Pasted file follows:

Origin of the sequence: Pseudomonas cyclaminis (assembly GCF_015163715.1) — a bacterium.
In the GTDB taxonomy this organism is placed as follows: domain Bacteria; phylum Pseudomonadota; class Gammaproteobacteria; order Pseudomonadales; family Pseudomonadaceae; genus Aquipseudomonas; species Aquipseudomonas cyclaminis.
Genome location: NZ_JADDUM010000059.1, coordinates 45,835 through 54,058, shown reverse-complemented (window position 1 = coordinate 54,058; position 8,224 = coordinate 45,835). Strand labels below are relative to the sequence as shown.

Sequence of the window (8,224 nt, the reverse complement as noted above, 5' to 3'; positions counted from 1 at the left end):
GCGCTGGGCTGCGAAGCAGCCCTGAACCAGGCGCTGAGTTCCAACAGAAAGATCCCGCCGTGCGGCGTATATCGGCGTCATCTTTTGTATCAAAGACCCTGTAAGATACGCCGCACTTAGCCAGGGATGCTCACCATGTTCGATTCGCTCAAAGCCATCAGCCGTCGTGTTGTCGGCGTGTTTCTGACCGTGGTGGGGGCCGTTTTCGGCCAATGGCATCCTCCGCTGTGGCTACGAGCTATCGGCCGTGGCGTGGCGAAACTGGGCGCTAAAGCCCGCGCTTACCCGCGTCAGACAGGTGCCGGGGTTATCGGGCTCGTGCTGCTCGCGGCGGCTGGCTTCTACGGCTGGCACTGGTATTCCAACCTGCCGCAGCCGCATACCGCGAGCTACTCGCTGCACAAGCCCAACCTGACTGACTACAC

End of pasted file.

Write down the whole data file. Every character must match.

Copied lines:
Origin of the sequence: Pseudomonas cyclaminis (assembly GCF_015163715.1) — a bacterium.
In the GTDB taxonomy this organism is placed as follows: domain Bacteria; phylum Pseudomonadota; class Gammaproteobacteria; order Pseudomonadales; family Pseudomonadaceae; genus Aquipseudomonas; species Aquipseudomonas cyclaminis.
Genome location: NZ_JADDUM010000059.1, coordinates 45,835 through 54,058, shown reverse-complemented (window position 1 = coordinate 54,058; position 8,224 = coordinate 45,835). Strand labels below are relative to the sequence as shown.

Sequence of the window (8,224 nt, the reverse complement as noted above, 5' to 3'; positions counted from 1 at the left end):
GCGCTGGGCTGCGAAGCAGCCCTGAACCAGGCGCTGAGTTCCAACAGAAAGATCCCGCCGTGCGGCGTATATCGGCGTCATCTTTTGTATCAAAGACCCTGTAAGATACGCCGCACTTAGCCAGGGATGCTCACCATGTTCGATTCGCTCAAAGCCATCAGCCGTCGTGTTGTCGGCGTGTTTCTGACCGTGGTGGGGGCCGTTTTCGGCCAATGGCATCCTCCGCTGTGGCTACGAGCTATCGGCCGTGGCGTGGCGAAACTGGGCGCTAAAGCCCGCGCTTACCCGCGTCAGACAGGTGCCGGGGTTATCGGGCTCGTGCTGCTCGCGGCGGCTGGCTTCTACGGCTGGCACTGGTATTCCAACCTGCCGCAGCCGCATACCGCGAGCTACTCGCTGCACAAGCCCAACCTGACTGACTACAC